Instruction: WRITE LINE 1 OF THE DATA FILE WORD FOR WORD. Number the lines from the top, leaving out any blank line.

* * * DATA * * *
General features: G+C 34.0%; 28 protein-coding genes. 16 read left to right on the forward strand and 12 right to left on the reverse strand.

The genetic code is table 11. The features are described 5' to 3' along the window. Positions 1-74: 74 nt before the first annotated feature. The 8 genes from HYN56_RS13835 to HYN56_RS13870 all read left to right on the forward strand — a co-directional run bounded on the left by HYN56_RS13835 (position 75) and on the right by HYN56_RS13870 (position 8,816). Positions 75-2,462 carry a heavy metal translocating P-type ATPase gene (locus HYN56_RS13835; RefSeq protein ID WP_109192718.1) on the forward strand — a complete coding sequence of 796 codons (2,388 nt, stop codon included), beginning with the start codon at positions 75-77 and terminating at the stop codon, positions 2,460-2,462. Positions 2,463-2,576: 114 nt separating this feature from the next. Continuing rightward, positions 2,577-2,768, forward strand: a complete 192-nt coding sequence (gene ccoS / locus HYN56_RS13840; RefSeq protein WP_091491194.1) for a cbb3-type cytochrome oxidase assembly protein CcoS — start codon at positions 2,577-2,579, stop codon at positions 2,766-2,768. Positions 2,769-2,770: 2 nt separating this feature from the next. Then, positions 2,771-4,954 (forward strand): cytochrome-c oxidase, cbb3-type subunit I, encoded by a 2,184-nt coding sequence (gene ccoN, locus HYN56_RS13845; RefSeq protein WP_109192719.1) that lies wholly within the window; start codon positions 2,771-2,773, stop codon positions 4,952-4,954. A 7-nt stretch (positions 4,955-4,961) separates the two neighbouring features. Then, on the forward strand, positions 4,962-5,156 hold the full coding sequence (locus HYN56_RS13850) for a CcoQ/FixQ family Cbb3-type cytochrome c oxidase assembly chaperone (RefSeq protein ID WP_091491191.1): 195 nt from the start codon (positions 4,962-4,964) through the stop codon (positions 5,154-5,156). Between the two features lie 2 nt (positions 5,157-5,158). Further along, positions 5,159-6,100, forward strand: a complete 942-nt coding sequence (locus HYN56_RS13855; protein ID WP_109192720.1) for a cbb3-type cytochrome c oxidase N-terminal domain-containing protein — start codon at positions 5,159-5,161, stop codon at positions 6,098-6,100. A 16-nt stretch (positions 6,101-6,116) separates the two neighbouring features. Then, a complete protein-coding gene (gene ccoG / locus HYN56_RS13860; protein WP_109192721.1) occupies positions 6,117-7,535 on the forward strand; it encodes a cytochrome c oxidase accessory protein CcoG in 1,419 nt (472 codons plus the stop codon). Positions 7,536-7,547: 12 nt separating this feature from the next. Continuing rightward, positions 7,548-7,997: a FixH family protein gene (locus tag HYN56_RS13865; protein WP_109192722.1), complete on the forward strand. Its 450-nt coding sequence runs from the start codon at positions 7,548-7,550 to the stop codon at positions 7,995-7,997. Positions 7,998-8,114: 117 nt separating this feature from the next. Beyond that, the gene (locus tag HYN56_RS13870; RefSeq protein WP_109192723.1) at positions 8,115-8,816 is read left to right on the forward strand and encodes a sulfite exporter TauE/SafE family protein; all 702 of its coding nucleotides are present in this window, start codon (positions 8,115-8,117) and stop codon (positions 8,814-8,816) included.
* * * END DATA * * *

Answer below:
General features: G+C 34.0%; 28 protein-coding genes. 16 read left to right on the forward strand and 12 right to left on the reverse strand.